Food & Nutrition Collection Development Policy
Bobst Library, New York University
Kara Whatley, Selector for Nutrition
The collection supports undergraduate and graduate instruction, and faculty and student research in the Department of Nutrition and Food Studies within the School of Education. Subject areas covered in the curriculum and research are diverse and include clinical nutrition, dietetics, public health, food management, restaurant management, as well as the cultural, historical, and sociological aspects of food preparation and food behavior. Undergraduate, masters and doctoral programs prepare students for a variety of careers in various aspects of private industry, government service and the nonprofit sector including health care, the food service industry, retail businesses, restaurants, and education.
Degrees offered through the Department of Nutrition and Food Studies:
School of Education
B.S. Nutrition and Dietetics
B.S. Food Studies
B.S. Food and Restaurant Management
Graduate School of Education
M.A. Food Studies
M.A. Food Management
M.S. Clinical Nutrition
M.S. Food and Nutrition
M.P.H. Public Health Nutrition
Ph.D. Food, Nutrition and Dietetics
Ph.D. Food and Food Management
The nutrition collection is also of particular interest to students and researchers in the School of Education's Nursing program (B.S., M.A. and Ph.D.), as well as students in the Physical Therapy (B.A., M.A., D.P.S., Ph.D.) and Occupational Therapy programs (M.A., Ph.D.). Students of Robert F. Wagner School of Public Service's Health Policy and Management (M.P.A.), and Health Services Management (M.P.A.) programs also make use of the collection.
SubjectSub-disciplines covered include nutrition, clinical nutrition, food studies, history of food, cookery, applied food science, food management, restaurant management, and public health aspects of nutrition.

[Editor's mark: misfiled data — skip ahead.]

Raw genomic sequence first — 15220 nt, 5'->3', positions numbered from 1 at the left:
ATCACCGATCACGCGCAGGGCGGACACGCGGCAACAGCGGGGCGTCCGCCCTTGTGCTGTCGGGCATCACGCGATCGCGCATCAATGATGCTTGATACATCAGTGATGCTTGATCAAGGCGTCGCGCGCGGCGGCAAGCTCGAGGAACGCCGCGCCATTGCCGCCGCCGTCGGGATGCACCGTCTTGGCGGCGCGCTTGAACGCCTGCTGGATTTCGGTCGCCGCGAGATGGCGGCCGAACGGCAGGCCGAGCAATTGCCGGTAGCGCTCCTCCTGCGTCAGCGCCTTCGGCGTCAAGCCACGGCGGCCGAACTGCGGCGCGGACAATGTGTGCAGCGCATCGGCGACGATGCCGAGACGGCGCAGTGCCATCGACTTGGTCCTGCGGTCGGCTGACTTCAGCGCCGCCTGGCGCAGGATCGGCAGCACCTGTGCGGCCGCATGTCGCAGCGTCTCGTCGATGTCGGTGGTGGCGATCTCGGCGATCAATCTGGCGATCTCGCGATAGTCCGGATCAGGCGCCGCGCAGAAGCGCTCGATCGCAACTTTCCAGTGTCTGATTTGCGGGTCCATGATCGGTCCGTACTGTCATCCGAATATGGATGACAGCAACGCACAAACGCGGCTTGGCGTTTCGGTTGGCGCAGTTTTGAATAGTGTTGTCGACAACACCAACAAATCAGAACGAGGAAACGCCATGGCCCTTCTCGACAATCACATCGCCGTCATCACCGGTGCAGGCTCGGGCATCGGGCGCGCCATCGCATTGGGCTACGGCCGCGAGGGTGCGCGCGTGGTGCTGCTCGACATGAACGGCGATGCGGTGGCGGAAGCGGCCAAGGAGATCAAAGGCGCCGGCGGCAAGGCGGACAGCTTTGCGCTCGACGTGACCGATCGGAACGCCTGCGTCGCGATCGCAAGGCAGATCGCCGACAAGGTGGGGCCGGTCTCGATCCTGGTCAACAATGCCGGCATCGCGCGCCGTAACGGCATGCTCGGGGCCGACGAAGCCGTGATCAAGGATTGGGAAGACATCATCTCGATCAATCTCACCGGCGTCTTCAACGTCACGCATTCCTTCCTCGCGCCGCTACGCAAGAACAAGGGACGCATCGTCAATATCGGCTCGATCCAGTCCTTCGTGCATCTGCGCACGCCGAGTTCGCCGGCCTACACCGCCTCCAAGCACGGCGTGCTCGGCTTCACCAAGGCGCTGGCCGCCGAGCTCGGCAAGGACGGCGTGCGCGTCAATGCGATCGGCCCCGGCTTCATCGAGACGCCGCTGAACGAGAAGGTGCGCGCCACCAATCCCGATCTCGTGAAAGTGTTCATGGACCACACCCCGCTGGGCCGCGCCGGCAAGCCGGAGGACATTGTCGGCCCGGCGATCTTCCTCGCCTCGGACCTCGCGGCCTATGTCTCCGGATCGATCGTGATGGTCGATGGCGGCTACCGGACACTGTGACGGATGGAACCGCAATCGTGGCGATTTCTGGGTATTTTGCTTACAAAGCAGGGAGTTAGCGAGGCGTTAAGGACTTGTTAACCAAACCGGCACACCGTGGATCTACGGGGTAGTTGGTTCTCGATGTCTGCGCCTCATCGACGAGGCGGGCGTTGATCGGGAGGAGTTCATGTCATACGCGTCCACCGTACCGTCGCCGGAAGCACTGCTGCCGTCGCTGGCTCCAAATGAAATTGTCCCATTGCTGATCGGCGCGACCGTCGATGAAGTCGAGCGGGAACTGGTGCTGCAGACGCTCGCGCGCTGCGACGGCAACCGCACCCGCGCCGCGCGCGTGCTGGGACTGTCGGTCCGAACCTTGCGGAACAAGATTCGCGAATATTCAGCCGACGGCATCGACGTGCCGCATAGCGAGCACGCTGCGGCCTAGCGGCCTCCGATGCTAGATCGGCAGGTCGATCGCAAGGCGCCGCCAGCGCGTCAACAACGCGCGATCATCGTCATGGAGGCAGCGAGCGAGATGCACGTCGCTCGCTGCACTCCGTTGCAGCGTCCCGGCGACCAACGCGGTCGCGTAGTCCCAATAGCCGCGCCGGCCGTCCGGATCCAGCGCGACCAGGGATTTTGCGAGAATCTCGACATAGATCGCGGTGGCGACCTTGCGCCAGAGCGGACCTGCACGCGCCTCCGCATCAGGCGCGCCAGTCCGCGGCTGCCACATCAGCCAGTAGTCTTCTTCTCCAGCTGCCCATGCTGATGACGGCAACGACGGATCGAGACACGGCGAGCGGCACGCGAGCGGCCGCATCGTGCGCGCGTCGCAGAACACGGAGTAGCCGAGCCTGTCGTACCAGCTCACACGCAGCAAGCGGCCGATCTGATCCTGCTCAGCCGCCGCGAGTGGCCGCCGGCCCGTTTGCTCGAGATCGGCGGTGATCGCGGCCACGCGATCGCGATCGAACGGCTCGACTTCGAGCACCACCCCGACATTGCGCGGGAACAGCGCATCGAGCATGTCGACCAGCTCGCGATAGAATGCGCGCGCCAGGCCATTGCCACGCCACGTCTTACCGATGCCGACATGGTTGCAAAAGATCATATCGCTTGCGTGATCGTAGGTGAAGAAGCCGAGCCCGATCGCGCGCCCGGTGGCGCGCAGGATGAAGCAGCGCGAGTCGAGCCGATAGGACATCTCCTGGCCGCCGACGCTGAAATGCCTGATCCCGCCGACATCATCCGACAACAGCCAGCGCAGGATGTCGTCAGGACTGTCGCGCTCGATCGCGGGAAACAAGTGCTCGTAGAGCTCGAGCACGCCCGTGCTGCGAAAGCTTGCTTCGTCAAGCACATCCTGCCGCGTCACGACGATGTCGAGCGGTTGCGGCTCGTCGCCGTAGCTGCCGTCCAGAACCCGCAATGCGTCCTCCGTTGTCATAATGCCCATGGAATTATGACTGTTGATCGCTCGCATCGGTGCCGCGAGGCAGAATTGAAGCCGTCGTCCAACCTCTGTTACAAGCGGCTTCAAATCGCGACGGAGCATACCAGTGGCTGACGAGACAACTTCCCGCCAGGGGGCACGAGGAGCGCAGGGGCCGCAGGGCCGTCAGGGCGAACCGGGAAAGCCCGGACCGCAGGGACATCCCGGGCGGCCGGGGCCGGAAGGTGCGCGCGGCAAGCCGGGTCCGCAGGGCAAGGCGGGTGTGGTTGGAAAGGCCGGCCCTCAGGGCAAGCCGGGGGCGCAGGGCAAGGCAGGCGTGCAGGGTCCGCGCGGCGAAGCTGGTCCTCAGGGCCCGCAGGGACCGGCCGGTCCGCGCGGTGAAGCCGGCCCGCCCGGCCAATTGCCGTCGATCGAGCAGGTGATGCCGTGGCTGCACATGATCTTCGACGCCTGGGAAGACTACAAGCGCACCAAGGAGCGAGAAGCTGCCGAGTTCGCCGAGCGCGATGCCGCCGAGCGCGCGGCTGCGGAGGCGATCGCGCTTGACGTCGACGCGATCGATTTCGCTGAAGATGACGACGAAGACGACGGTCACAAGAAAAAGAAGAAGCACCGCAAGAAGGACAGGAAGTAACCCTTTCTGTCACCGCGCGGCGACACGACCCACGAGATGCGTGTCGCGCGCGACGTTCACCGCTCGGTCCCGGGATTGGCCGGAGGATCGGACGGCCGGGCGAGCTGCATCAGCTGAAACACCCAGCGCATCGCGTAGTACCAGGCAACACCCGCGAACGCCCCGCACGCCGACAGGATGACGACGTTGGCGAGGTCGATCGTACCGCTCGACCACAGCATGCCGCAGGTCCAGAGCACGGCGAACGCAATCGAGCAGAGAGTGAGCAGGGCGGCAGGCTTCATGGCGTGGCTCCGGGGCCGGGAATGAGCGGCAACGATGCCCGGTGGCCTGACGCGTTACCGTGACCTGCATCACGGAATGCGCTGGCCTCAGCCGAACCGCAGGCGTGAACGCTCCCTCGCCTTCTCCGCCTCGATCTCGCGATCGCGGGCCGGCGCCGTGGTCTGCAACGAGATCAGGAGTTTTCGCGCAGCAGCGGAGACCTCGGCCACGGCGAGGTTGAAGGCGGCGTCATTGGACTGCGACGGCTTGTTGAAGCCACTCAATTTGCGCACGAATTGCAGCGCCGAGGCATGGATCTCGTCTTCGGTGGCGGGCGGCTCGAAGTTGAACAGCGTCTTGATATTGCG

LanguageThe collection comprises primarily English language materials. French, German and Italian monographs are collected on a highly selective basis.
Geographical AreasIn subjects that may be influenced by geography, such as food studies, primary collection emphasis is on North American, northeastern regional and local works. History of food and cookery and other works that cover other geographic areas are selected when there is a specific need or when the work deals with a particular topic that is unique, comprehensive or of overriding contemporary social, historical, cultural, policy, ethical, or philosophical importance.
Chronological PeriodsWhile the heavy emphasis is on current materials, important works covering historical aspects are collected.
Types of Materials
The collection includes major abstracting and indexing services in print and/or electronic format (Web-based online access, Telnet online access, networked CD- ROM, and standalone CD-ROM). Source books, dictionaries, encyclopedias, handbooks, biographical and organizational directories are collected in print form. U.S. government documents are collected in reference on a highly selective basis.
Scholarly monographs, monographic series, conference proceedings of U.S. and International symposia and congresses, textbooks, and U.S. government documents are collected. Cookbooks are collected widely. Selection of reprint editions is done on an extremely selective basis and only for important works not currently owned, editions in need of replacement, or when editions contain new and important introductory material. Scholarly journals are collected in print, and highly selectively in electronic format.
Equipment manuals, cookbooks.
Pamphlets and ephemera, lecture notes, reprints of single journal articles, preprints, reprint editions, technical reports, newsletters, manuscripts, juvenile works.
Strengths & Weaknesses of the Collection
The program in Nutrition and Food Studies has evolved over the years, historically focusing on home economics and nutrition. Thus earlier monograph holdings in the collection are stronger in home economics and similarly, there was greater emphasis on trade journals in the serials collection. Collections in nutrition were selected at levels appropriate to support graduate and undergraduate instruction.
Over the last ten years selection has occurred at the research level, developing significant depth and breadth in the collection. Home economics is no longer collected, and trade related literature is not emphasized. At the same time holdings in food science, food studies and clinical nutrition have grown. The nutrition and food monographs and journals classed as physiology (Library of Congress Call Number QP)and applied science (Library of Congress Call Number TX) in this collection are complemented by a number of nutrition journals classed as medicine (Library of Congress Call Number R). For information on the medicine and health aspects of nutrition see the collection development policy statement for Medicine.